For how small wooden wedges are, it’s surprisingly tricky to find an efficient way to cut them.
Especially if you need several for a project with wedged joinery.
But the bandsaw wedge-cutting tip below will blow your mind…
And have you turning out a limitless amount of wedges faster than a lumberjack overdosing on maple syrup.
Here’s how it works.
1. PREPARE YOUR STOCK
Mill an offcut to a thickness that matches the width of the wedge you’re after.
It’s important that the piece is longer along the END GRAIN than long grain (which is why offcuts work well).
You might have to use a hand plane to get it to the right thickness.
The offcut’s width from end grain edge to end grain edge will equal the length of your wedges.
2. SET UP YOUR BANDSAW MITER GAUGE
Set the miter gauge on your bandsaw to around 5° off 90°. It doesn’t really matter which direction.
To make the process easier, I recommend attaching a sacrificial auxiliary fence to the face of the miter gauge.
It'll help with stability in the next step.
3. LINE UP, CUT, FLIP REPEAT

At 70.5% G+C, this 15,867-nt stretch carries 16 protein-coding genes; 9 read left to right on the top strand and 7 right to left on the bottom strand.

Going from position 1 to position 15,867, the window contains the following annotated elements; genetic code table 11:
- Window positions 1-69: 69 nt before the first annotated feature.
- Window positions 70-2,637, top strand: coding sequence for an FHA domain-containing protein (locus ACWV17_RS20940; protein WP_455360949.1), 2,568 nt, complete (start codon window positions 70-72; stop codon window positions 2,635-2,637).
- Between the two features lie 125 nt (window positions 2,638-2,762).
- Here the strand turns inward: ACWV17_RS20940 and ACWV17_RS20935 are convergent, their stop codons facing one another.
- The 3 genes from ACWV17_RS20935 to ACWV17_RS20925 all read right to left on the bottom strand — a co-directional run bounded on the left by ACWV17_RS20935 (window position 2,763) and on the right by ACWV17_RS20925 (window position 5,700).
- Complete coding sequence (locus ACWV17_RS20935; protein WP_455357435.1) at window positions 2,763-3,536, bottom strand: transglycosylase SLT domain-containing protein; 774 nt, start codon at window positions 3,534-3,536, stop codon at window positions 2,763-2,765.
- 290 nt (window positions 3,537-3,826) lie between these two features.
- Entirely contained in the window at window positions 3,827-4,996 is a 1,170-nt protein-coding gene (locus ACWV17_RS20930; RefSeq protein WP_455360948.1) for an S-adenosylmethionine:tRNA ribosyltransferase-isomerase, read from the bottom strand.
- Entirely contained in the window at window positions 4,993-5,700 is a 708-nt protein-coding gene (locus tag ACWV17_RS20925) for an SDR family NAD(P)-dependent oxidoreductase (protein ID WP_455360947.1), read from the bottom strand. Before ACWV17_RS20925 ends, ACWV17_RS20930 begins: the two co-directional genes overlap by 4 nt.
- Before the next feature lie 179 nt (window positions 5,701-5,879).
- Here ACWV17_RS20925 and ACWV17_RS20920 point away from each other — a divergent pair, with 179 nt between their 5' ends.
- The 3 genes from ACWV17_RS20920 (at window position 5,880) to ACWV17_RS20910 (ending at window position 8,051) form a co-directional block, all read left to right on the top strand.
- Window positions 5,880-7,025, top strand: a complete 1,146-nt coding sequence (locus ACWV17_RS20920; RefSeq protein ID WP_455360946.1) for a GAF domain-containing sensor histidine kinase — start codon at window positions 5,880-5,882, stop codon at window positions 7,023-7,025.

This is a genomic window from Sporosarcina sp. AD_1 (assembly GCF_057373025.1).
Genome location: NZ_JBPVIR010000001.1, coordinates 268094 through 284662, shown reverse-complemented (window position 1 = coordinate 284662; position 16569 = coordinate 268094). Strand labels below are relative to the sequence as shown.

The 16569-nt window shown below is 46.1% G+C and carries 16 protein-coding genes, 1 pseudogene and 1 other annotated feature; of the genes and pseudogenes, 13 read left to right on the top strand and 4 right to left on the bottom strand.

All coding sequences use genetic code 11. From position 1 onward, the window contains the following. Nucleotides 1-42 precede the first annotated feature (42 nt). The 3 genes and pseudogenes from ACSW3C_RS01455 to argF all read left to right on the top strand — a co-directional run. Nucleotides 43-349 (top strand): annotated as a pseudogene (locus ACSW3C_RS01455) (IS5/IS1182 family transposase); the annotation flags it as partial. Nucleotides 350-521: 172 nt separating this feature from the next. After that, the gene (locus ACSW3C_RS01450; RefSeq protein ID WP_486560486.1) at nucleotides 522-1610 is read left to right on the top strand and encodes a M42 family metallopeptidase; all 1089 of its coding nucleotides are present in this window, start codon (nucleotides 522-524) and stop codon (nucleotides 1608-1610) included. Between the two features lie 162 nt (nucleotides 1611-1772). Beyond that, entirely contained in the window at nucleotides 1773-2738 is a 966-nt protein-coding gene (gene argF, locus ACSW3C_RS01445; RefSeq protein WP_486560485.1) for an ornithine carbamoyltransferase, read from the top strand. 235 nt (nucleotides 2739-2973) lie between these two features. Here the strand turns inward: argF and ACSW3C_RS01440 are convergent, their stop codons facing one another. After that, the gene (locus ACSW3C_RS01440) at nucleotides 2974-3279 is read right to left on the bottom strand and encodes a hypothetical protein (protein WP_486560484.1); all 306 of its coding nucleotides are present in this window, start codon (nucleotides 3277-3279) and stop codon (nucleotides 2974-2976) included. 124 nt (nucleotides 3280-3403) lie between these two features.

With the piece of stock flush against the miter gauge fence, cut off one end.
Now flip the piece over (over width, not length) and start cutting wedges.
Depending on which way the board is angled, you’ll either want to start with the blade right at the corner of the board or slightly offset to match the width of the end of the wedge.
You can just eyeball it. But consider where the blade will exit.
4. SAND SMOOTH
Use some double stick tape or CA glue to attach a piece of sandpaper to a flat surface (any grit 120 and above should be fine).
Then rub the faces of the wedges over the sandpaper until they’re smooth and feather off to a fine point.
Just like that, you’ve got all the wedges you need for your project — and then some.
Want to see me cut a double-wedged mortise and tenon joint? Watch this.